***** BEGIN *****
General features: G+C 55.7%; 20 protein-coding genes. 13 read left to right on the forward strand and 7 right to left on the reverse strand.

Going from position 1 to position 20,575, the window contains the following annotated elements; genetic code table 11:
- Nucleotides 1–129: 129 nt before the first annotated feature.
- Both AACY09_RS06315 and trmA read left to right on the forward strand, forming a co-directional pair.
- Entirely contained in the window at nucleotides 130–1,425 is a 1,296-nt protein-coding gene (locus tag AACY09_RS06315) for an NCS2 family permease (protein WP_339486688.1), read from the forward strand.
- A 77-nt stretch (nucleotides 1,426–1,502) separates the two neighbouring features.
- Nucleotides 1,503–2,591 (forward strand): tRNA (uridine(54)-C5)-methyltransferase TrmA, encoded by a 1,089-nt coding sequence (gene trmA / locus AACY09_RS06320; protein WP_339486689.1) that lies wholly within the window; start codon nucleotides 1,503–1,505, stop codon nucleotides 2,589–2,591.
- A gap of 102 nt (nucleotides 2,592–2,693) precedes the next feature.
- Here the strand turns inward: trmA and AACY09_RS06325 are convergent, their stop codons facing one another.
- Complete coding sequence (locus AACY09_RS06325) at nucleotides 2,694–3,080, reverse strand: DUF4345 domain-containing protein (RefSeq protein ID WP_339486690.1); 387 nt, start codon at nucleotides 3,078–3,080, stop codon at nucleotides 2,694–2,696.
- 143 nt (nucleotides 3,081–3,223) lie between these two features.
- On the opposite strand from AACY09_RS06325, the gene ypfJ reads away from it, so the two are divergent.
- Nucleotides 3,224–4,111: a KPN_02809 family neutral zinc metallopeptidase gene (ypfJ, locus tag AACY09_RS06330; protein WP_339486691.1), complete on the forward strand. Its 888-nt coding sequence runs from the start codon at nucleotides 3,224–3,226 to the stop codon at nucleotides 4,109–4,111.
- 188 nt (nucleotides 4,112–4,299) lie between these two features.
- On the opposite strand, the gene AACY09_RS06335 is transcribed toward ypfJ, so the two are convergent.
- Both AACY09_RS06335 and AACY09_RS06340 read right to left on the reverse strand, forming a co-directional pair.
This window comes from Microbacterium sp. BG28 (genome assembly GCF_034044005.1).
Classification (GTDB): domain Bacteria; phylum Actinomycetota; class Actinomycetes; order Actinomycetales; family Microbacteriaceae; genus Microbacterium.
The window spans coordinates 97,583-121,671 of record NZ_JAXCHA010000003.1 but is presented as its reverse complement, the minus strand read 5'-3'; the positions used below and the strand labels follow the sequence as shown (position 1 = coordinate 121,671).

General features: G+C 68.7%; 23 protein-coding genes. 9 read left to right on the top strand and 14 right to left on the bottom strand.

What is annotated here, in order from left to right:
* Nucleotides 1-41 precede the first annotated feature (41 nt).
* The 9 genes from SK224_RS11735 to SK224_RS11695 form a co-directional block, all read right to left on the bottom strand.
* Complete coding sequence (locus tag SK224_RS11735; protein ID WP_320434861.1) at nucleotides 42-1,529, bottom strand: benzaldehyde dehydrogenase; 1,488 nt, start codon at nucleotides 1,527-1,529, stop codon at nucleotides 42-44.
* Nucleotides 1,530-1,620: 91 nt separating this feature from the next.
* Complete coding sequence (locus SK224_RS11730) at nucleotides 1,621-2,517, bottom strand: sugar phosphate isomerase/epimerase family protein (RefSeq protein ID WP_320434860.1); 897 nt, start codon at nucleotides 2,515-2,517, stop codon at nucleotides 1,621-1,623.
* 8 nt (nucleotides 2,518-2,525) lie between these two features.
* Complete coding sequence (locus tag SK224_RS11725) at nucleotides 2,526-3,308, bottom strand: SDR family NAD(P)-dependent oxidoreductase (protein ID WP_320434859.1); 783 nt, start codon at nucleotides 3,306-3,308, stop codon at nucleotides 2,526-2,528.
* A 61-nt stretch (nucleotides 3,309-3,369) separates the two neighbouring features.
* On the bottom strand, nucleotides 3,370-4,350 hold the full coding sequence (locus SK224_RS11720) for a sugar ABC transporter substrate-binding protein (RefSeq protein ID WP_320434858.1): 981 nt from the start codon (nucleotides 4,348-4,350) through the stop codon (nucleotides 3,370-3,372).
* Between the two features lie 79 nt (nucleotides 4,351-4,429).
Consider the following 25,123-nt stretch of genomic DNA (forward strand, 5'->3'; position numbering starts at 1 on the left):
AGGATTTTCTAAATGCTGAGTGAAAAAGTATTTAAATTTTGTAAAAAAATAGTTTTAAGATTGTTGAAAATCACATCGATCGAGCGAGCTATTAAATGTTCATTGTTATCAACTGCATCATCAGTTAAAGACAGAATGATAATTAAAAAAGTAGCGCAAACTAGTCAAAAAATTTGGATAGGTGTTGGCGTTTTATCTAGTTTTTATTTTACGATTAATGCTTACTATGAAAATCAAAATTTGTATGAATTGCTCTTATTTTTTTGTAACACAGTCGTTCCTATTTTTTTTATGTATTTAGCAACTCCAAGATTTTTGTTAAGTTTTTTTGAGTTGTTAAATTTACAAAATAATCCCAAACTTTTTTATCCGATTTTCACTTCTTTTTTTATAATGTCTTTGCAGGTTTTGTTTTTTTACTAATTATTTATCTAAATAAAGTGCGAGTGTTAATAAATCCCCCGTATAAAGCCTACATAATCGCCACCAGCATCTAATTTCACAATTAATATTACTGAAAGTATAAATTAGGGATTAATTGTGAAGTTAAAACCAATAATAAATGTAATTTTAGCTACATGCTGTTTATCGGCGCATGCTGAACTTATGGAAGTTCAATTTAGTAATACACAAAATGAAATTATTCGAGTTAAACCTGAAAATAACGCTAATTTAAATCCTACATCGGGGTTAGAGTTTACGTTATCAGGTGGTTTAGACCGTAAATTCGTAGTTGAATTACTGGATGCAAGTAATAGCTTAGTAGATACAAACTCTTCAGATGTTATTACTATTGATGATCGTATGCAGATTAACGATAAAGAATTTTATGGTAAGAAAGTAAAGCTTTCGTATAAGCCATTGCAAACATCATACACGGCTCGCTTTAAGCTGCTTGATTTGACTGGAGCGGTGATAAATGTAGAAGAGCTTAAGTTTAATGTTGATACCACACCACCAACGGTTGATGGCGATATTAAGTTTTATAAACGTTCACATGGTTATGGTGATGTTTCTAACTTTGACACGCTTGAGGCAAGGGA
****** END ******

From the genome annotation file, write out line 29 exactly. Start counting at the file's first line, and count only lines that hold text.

* A 61-nt stretch (nucleotides 3,309-3,369) separates the two neighbouring features.